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Why Dominion is Suing Fox News for Defamation

In the aftermath of the 2020 United States presidential election, Fox News became embroiled in a scandal involving the spread of election fraud lies about Dominion Voting Systems, a company that provides voting machines and software to local governments across the country. The network used its platform to push unfounded claims about Dominion in an attempt to sow doubt about the election results and stoke anger among its viewers—for money. 

The Dominion Voting Systems controversy first emerged in the days after the election, when Trump and his supporters began to claim that the company's machines had been used to switch votes from Trump to his opponent, Joe Biden. These claims were widely debunked by independent experts and election officials, who pointed out that Dominion machines do not have the ability to alter vote tallies and that the results had been thoroughly audited and certified.

Despite this, Fox News anchors and commentators continued to promote the false narrative that Dominion had played a role in widespread election fraud. In many cases, they did so without any evidence to back up their claims. For example, on November 9th, Fox News host Lou Dobbs claimed on his show that "it's clear that the machines were programmed to cheat," without offering any proof or citing any credible sources.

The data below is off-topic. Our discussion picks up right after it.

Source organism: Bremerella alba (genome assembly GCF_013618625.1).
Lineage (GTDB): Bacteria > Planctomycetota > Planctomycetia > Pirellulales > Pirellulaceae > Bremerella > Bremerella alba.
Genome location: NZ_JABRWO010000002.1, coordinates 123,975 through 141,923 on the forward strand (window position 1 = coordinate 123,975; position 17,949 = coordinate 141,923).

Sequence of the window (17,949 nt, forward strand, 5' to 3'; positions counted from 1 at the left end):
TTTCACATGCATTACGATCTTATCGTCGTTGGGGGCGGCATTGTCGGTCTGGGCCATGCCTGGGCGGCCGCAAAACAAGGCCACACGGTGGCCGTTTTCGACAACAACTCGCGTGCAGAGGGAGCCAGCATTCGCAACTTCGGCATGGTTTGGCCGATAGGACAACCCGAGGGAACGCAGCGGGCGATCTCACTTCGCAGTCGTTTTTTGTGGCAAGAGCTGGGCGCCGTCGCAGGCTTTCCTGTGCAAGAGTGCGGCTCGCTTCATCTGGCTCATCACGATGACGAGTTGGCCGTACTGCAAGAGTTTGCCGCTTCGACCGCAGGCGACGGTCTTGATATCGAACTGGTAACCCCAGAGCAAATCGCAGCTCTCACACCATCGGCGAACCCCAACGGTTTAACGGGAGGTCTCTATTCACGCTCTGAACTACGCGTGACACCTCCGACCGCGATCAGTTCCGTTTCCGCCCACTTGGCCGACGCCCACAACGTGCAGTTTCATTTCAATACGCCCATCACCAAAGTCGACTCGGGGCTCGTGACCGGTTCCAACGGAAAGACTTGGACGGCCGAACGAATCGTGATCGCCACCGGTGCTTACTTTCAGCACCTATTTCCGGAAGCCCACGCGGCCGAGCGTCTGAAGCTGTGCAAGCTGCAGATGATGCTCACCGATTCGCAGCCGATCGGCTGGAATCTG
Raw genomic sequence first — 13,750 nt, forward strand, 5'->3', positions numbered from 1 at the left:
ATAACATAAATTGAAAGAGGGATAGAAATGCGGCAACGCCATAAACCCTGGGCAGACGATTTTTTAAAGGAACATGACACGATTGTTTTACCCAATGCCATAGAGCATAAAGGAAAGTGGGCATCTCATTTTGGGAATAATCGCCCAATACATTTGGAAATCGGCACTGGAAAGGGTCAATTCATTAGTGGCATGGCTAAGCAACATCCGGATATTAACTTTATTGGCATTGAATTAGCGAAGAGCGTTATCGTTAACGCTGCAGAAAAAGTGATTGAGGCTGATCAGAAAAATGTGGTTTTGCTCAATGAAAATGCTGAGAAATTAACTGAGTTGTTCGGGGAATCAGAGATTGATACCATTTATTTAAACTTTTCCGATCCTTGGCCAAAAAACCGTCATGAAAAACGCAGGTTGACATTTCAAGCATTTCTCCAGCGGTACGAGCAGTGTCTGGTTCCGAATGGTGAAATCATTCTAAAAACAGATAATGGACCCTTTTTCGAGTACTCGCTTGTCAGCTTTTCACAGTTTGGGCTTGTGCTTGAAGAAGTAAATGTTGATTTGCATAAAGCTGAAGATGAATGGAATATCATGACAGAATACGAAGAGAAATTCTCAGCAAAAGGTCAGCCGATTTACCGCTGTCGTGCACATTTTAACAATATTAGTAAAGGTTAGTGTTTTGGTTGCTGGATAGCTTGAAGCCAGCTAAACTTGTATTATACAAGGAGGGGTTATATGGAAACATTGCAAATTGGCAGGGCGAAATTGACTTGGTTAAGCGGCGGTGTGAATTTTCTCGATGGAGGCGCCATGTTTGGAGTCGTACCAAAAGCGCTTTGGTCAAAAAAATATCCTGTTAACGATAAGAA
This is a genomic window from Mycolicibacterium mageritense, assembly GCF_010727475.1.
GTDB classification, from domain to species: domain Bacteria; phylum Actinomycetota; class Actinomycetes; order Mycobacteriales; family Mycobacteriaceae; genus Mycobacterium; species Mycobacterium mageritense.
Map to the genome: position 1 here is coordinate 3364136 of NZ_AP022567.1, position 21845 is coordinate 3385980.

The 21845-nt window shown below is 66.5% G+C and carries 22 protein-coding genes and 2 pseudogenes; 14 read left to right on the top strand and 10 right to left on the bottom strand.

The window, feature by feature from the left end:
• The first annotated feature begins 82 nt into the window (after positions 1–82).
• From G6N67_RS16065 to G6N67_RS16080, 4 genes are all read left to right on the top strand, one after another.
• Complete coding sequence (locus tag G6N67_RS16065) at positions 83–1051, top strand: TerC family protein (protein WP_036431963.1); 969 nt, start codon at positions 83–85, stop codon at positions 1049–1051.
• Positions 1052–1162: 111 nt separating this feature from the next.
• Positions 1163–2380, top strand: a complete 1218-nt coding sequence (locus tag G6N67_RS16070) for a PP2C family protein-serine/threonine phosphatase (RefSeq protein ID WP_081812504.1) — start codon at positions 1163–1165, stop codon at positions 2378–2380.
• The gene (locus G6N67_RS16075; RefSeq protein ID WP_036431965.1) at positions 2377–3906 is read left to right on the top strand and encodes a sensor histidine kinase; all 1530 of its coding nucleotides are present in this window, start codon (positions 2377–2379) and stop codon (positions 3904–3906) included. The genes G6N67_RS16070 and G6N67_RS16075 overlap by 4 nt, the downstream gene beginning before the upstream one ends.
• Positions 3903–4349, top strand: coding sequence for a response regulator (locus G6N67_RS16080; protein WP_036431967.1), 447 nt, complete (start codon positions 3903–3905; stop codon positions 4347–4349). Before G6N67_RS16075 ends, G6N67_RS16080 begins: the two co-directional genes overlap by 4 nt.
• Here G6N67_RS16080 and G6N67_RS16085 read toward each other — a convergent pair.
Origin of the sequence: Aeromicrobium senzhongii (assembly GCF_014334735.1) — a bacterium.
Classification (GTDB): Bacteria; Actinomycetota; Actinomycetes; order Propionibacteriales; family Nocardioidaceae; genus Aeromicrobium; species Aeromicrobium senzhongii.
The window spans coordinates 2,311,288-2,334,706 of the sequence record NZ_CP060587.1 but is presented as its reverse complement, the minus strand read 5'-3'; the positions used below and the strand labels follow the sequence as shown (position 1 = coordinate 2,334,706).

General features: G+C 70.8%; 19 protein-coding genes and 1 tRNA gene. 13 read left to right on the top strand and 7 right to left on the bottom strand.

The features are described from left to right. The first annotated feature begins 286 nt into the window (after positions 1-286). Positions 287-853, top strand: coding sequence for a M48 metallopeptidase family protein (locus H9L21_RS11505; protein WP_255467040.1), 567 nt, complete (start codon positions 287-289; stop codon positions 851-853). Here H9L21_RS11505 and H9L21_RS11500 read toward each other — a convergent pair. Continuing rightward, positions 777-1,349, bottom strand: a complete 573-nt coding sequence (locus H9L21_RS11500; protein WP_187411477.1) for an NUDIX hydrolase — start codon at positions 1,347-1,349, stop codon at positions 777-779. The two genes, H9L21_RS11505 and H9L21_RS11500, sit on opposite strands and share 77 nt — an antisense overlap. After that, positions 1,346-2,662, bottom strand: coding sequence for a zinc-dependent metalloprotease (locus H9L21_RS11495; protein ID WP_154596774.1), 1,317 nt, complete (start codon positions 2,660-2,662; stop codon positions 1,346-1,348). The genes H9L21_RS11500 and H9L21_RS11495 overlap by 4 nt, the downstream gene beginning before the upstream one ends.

Other Fox News personalities went further, alleging that Dominion had ties to left-wing activists and foreign governments and suggesting that the company was part of a sinister plot to steal the election from Trump. These claims were baseless and unsupported by any evidence, but they were repeated often enough to create a sense of confusion and suspicion among Fox News viewers.  Perhaps most disturbing, recently released evidence makes it clear that Fox hosts and its network executives knew these election fraud accusations were false and believed those making them were "nutty" and "dangerous."

The impact of Fox News's Dominion lies was significant. According to a survey conducted by the Pew Research Center, 36% of Trump supporters believed that Dominion had helped Biden steal the election, compared to just 6% of Biden supporters. This suggests that the false claims propagated by Fox News had a disproportionate effect on conservative viewers, who were more likely to trust the network's reporting and less likely to seek out alternative sources of information.


The motives behind Fox News's spread of election fraud lies about Dominion are complex, but they likely involve a combination of financial and ideological factors. On one hand, the network may have seen the controversy as an opportunity to attract and retain viewers by catering to their preexisting beliefs and fears. By telling them what they wanted to hear, Fox News could maintain its status as the leading voice of the conservative movement and ensure that its audience remained loyal and engaged.

By promoting false claims about election fraud, the network contributed to a sense of political polarization and division that has continued to plague the country in the months since the election. It also eroded public trust in the democratic process and the institutions that oversee it, which is a dangerous precedent to set in a free and democratic society.

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